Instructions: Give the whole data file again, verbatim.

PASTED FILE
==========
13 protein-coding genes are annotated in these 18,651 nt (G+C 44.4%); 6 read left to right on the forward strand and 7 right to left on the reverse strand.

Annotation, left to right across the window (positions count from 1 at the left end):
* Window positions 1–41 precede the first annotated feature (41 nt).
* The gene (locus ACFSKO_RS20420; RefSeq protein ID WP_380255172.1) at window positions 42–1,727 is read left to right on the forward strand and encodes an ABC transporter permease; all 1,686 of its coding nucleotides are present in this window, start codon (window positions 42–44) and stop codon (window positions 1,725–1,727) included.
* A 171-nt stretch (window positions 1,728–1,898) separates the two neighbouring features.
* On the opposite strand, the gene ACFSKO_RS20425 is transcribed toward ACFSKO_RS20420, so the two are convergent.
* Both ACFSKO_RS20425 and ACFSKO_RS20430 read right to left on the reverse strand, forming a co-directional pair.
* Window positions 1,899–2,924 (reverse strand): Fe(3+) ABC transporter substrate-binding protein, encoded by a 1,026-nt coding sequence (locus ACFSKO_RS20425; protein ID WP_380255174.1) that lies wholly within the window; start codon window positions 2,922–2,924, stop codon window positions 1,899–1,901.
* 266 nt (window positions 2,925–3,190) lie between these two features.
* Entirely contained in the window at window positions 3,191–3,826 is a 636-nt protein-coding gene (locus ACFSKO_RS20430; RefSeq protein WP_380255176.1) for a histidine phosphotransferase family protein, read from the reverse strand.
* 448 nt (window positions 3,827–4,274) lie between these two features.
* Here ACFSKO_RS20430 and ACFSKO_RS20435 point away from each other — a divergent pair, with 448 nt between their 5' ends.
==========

13 protein-coding genes are annotated in these 18,651 nt (G+C 44.4%); 6 read left to right on the forward strand and 7 right to left on the reverse strand.

Annotation, left to right across the window (positions count from 1 at the left end):
* Window positions 1–41 precede the first annotated feature (41 nt).
* The gene (locus ACFSKO_RS20420; RefSeq protein ID WP_380255172.1) at window positions 42–1,727 is read left to right on the forward strand and encodes an ABC transporter permease; all 1,686 of its coding nucleotides are present in this window, start codon (window positions 42–44) and stop codon (window positions 1,725–1,727) included.
* A 171-nt stretch (window positions 1,728–1,898) separates the two neighbouring features.
* On the opposite strand, the gene ACFSKO_RS20425 is transcribed toward ACFSKO_RS20420, so the two are convergent.
* Both ACFSKO_RS20425 and ACFSKO_RS20430 read right to left on the reverse strand, forming a co-directional pair.
* Window positions 1,899–2,924 (reverse strand): Fe(3+) ABC transporter substrate-binding protein, encoded by a 1,026-nt coding sequence (locus ACFSKO_RS20425; protein ID WP_380255174.1) that lies wholly within the window; start codon window positions 2,922–2,924, stop codon window positions 1,899–1,901.
* 266 nt (window positions 2,925–3,190) lie between these two features.
* Entirely contained in the window at window positions 3,191–3,826 is a 636-nt protein-coding gene (locus ACFSKO_RS20430; RefSeq protein WP_380255176.1) for a histidine phosphotransferase family protein, read from the reverse strand.
* 448 nt (window positions 3,827–4,274) lie between these two features.
* Here ACFSKO_RS20430 and ACFSKO_RS20435 point away from each other — a divergent pair, with 448 nt between their 5' ends.